Memphis, TN – Chief marketing officers last only about 23 months, on average. And that's only about half the tenure of other C-level positions, such as CEOs, COOs, CFOs, and such. That's according to a good article recently in the Harvard Business Review. And it says a lot, I think, about the job CMOs must be doing.
That short job tenure probably means that CMOs are doing what they're supposed to do: they're advocating for change. Somebody in every company has to be pushing constantly for change. The problem is most people in every company don't like change of any kind. And they especially don't like what somebody else wants to change. And if enough people, or just one or two people in the right slots, are opposed to change, they can kill anything new pretty quickly.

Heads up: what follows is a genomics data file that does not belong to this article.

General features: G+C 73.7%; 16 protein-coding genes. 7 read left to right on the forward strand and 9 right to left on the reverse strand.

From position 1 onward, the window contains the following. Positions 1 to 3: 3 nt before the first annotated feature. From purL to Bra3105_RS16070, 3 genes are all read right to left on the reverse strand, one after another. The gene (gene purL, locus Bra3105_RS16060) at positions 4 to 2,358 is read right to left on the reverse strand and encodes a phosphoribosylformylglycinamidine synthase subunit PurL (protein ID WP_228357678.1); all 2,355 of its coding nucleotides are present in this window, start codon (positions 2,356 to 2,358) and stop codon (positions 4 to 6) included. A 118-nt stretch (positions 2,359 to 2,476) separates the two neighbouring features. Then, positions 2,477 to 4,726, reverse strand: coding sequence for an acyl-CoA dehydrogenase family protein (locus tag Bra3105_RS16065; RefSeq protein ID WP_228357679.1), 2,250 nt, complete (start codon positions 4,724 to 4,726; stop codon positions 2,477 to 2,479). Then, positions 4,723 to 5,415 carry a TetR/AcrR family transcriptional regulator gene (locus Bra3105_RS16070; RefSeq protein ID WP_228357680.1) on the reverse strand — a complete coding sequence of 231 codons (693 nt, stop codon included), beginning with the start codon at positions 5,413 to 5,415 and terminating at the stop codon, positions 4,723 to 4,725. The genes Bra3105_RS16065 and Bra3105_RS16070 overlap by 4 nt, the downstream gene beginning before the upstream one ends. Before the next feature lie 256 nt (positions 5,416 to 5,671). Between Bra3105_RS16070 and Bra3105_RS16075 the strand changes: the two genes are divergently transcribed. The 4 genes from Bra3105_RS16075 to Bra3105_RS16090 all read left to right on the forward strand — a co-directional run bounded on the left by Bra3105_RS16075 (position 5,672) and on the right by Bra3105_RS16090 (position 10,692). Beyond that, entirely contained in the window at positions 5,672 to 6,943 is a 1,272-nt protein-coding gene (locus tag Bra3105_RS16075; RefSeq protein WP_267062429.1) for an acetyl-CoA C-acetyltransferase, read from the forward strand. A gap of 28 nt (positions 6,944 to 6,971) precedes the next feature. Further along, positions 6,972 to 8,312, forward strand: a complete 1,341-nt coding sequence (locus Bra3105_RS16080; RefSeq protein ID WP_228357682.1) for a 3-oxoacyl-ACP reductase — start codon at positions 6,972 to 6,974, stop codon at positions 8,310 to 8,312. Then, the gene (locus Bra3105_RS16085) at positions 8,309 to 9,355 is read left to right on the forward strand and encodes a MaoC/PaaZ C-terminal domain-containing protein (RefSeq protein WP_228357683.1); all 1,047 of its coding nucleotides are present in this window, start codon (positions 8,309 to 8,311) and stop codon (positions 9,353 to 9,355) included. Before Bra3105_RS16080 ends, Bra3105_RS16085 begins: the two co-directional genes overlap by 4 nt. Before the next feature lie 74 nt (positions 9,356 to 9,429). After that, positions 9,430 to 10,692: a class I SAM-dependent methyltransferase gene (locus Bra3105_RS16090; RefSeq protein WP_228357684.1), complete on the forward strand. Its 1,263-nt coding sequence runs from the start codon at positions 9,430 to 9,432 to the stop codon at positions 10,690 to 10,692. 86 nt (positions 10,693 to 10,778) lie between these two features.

Several years ago, the CEO of a very large local company had a couple great new product ideas, but they were not the ideas of his marketing people. Since they were the ones who had to execute steps to make these products a reality, "execute" they did. While the CEO was occupied with other matters, they managed to kill both ideas within six months.
Success demands change. You'd better figure out how to circumvent any roadblocks to change in your organization, or root 'em out totally.
John Malmo is a marketing consultant who concentrates on helping business owners grow their businesses with effective marketing. To reach Mr. Malmo, hear and read more of his commentaries, or ask him a direct question, go to AskMalmo.com.